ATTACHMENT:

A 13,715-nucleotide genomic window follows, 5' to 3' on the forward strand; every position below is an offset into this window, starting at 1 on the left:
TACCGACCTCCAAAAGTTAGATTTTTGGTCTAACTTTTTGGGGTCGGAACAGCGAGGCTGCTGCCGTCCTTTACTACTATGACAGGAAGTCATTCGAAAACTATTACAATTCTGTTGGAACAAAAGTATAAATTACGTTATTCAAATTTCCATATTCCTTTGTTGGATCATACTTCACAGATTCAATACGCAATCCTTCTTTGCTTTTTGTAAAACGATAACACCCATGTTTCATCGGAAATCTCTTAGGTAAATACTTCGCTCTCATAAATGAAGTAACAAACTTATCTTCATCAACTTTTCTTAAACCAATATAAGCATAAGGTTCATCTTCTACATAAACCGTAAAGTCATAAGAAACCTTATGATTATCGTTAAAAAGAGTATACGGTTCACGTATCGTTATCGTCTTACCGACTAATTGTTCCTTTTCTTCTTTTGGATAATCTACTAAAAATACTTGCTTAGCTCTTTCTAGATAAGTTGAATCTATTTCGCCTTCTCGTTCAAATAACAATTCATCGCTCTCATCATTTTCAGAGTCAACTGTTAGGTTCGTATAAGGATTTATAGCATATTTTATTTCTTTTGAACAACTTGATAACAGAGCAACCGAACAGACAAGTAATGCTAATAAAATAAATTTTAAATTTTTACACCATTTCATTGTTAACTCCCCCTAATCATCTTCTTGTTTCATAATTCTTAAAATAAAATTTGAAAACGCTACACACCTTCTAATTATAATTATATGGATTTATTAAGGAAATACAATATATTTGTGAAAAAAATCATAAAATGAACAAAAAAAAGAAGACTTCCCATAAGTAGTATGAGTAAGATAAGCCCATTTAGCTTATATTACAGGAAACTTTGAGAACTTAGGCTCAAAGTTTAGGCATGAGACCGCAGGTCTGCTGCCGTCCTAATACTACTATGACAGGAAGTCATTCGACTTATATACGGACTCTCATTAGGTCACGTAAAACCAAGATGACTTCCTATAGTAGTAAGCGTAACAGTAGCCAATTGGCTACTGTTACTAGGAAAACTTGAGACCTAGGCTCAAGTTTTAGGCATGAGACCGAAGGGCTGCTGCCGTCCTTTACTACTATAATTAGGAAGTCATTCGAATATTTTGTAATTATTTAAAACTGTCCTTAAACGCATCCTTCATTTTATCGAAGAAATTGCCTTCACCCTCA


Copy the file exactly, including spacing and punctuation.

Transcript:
A 13,715-nucleotide genomic window follows, 5' to 3' on the forward strand; every position below is an offset into this window, starting at 1 on the left:
TACCGACCTCCAAAAGTTAGATTTTTGGTCTAACTTTTTGGGGTCGGAACAGCGAGGCTGCTGCCGTCCTTTACTACTATGACAGGAAGTCATTCGAAAACTATTACAATTCTGTTGGAACAAAAGTATAAATTACGTTATTCAAATTTCCATATTCCTTTGTTGGATCATACTTCACAGATTCAATACGCAATCCTTCTTTGCTTTTTGTAAAACGATAACACCCATGTTTCATCGGAAATCTCTTAGGTAAATACTTCGCTCTCATAAATGAAGTAACAAACTTATCTTCATCAACTTTTCTTAAACCAATATAAGCATAAGGTTCATCTTCTACATAAACCGTAAAGTCATAAGAAACCTTATGATTATCGTTAAAAAGAGTATACGGTTCACGTATCGTTATCGTCTTACCGACTAATTGTTCCTTTTCTTCTTTTGGATAATCTACTAAAAATACTTGCTTAGCTCTTTCTAGATAAGTTGAATCTATTTCGCCTTCTCGTTCAAATAACAATTCATCGCTCTCATCATTTTCAGAGTCAACTGTTAGGTTCGTATAAGGATTTATAGCATATTTTATTTCTTTTGAACAACTTGATAACAGAGCAACCGAACAGACAAGTAATGCTAATAAAATAAATTTTAAATTTTTACACCATTTCATTGTTAACTCCCCCTAATCATCTTCTTGTTTCATAATTCTTAAAATAAAATTTGAAAACGCTACACACCTTCTAATTATAATTATATGGATTTATTAAGGAAATACAATATATTTGTGAAAAAAATCATAAAATGAACAAAAAAAAGAAGACTTCCCATAAGTAGTATGAGTAAGATAAGCCCATTTAGCTTATATTACAGGAAACTTTGAGAACTTAGGCTCAAAGTTTAGGCATGAGACCGCAGGTCTGCTGCCGTCCTAATACTACTATGACAGGAAGTCATTCGACTTATATACGGACTCTCATTAGGTCACGTAAAACCAAGATGACTTCCTATAGTAGTAAGCGTAACAGTAGCCAATTGGCTACTGTTACTAGGAAAACTTGAGACCTAGGCTCAAGTTTTAGGCATGAGACCGAAGGGCTGCTGCCGTCCTTTACTACTATAATTAGGAAGTCATTCGAATATTTTGTAATTATTTAAAACTGTCCTTAAACGCATCCTTCATTTTATCGAAGAAATTGCCTTCACCCTCA